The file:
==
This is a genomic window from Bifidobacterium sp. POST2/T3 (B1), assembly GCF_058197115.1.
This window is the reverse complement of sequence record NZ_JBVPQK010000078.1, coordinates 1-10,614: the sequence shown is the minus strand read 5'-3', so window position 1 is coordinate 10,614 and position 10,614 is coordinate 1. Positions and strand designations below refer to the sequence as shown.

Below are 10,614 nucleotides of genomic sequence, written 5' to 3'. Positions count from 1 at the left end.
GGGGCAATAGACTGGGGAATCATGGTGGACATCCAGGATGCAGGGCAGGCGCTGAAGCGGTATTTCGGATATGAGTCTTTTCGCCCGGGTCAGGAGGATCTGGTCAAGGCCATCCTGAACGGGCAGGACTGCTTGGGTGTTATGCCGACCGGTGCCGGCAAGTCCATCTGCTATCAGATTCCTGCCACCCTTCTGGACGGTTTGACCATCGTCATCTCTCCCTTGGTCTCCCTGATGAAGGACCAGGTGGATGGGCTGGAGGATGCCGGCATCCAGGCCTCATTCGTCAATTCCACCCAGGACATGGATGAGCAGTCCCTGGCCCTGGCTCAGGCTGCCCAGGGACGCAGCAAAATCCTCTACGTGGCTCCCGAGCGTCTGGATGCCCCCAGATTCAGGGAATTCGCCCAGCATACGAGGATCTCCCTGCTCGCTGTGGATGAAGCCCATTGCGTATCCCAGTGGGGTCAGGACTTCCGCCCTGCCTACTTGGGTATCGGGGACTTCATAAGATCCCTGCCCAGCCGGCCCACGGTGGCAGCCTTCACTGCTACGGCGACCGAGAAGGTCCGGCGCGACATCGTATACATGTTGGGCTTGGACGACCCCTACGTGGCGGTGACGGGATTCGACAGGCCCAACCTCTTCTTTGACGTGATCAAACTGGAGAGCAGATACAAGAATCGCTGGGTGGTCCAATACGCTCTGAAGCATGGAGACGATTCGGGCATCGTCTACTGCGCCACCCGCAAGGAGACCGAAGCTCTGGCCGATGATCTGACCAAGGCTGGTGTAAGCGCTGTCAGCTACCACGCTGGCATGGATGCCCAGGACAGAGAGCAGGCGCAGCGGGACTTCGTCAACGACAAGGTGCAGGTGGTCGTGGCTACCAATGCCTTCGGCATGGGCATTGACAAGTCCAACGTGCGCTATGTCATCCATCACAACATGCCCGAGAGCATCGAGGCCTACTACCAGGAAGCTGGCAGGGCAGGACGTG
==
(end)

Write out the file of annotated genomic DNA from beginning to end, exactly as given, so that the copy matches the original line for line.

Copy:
This is a genomic window from Bifidobacterium sp. POST2/T3 (B1), assembly GCF_058197115.1.
This window is the reverse complement of sequence record NZ_JBVPQK010000078.1, coordinates 1-10,614: the sequence shown is the minus strand read 5'-3', so window position 1 is coordinate 10,614 and position 10,614 is coordinate 1. Positions and strand designations below refer to the sequence as shown.

Below are 10,614 nucleotides of genomic sequence, written 5' to 3'. Positions count from 1 at the left end.
GGGGCAATAGACTGGGGAATCATGGTGGACATCCAGGATGCAGGGCAGGCGCTGAAGCGGTATTTCGGATATGAGTCTTTTCGCCCGGGTCAGGAGGATCTGGTCAAGGCCATCCTGAACGGGCAGGACTGCTTGGGTGTTATGCCGACCGGTGCCGGCAAGTCCATCTGCTATCAGATTCCTGCCACCCTTCTGGACGGTTTGACCATCGTCATCTCTCCCTTGGTCTCCCTGATGAAGGACCAGGTGGATGGGCTGGAGGATGCCGGCATCCAGGCCTCATTCGTCAATTCCACCCAGGACATGGATGAGCAGTCCCTGGCCCTGGCTCAGGCTGCCCAGGGACGCAGCAAAATCCTCTACGTGGCTCCCGAGCGTCTGGATGCCCCCAGATTCAGGGAATTCGCCCAGCATACGAGGATCTCCCTGCTCGCTGTGGATGAAGCCCATTGCGTATCCCAGTGGGGTCAGGACTTCCGCCCTGCCTACTTGGGTATCGGGGACTTCATAAGATCCCTGCCCAGCCGGCCCACGGTGGCAGCCTTCACTGCTACGGCGACCGAGAAGGTCCGGCGCGACATCGTATACATGTTGGGCTTGGACGACCCCTACGTGGCGGTGACGGGATTCGACAGGCCCAACCTCTTCTTTGACGTGATCAAACTGGAGAGCAGATACAAGAATCGCTGGGTGGTCCAATACGCTCTGAAGCATGGAGACGATTCGGGCATCGTCTACTGCGCCACCCGCAAGGAGACCGAAGCTCTGGCCGATGATCTGACCAAGGCTGGTGTAAGCGCTGTCAGCTACCACGCTGGCATGGATGCCCAGGACAGAGAGCAGGCGCAGCGGGACTTCGTCAACGACAAGGTGCAGGTGGTCGTGGCTACCAATGCCTTCGGCATGGGCATTGACAAGTCCAACGTGCGCTATGTCATCCATCACAACATGCCCGAGAGCATCGAGGCCTACTACCAGGAAGCTGGCAGGGCAGGACGTG